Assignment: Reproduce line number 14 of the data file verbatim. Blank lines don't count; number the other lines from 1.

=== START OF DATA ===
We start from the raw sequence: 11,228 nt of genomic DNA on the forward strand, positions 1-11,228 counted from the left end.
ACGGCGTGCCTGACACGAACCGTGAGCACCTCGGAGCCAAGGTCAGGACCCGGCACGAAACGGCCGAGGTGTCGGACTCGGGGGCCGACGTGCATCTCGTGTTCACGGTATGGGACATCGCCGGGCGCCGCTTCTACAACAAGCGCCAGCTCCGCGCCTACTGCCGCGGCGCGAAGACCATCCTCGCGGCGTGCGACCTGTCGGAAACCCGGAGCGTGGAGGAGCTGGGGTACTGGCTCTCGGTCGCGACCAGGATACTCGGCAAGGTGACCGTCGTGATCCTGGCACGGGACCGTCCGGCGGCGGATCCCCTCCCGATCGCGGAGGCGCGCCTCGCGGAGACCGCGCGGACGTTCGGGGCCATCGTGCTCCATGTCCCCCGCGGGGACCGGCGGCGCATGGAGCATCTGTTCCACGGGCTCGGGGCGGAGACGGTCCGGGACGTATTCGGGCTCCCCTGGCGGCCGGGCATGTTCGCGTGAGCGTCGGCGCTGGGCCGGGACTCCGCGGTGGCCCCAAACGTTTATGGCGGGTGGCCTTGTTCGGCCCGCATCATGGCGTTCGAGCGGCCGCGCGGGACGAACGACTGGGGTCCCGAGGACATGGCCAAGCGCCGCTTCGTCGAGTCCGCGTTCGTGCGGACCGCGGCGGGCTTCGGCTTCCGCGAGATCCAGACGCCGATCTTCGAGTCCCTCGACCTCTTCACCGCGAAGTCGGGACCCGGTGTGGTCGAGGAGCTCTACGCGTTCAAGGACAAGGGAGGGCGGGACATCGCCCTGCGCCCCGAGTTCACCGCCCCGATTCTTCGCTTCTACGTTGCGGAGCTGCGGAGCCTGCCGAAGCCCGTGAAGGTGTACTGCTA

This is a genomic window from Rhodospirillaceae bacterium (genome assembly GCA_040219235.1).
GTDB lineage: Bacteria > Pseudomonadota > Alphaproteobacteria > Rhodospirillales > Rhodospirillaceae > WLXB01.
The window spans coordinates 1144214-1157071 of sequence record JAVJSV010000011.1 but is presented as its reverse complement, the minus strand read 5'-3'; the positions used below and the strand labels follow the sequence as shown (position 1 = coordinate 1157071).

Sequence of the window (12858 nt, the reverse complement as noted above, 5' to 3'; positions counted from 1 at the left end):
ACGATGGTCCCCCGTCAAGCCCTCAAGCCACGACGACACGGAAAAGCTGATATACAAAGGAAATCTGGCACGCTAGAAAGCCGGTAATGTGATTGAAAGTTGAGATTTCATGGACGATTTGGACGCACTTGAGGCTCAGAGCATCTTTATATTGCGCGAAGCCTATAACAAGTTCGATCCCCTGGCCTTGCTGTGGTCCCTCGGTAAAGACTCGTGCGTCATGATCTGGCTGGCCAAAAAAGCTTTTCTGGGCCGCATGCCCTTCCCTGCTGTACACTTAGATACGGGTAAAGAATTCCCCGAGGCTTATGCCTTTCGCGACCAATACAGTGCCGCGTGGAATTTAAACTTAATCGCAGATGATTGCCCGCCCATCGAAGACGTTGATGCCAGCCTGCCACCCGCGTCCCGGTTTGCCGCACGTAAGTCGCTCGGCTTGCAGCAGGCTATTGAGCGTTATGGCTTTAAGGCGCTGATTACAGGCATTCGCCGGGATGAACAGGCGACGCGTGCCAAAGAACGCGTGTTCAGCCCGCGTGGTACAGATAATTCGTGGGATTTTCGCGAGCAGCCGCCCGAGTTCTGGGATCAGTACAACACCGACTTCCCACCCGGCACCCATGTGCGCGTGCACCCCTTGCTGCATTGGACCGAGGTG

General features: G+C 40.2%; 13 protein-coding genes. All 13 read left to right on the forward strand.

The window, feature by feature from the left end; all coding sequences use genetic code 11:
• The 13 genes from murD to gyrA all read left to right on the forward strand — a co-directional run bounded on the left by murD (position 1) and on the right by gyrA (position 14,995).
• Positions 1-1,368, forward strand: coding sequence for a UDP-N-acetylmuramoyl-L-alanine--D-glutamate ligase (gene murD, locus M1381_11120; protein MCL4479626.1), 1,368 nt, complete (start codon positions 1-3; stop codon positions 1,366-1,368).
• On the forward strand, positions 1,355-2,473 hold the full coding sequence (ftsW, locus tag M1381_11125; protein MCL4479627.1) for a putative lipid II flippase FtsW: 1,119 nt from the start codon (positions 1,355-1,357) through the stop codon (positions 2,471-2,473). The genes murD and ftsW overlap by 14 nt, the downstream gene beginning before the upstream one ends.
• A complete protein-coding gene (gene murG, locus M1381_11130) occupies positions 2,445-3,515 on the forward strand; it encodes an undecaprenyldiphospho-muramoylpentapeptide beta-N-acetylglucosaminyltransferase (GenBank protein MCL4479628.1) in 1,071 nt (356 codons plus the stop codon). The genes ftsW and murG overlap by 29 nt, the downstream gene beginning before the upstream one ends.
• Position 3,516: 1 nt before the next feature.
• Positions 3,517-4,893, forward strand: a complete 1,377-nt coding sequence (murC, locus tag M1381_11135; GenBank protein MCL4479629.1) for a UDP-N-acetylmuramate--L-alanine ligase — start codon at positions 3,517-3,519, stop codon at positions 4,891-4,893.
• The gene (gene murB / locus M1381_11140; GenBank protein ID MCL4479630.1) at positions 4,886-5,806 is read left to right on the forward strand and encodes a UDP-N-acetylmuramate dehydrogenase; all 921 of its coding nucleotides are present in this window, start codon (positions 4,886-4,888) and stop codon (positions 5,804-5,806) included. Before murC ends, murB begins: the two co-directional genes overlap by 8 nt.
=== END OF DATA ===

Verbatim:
• Position 3,516: 1 nt before the next feature.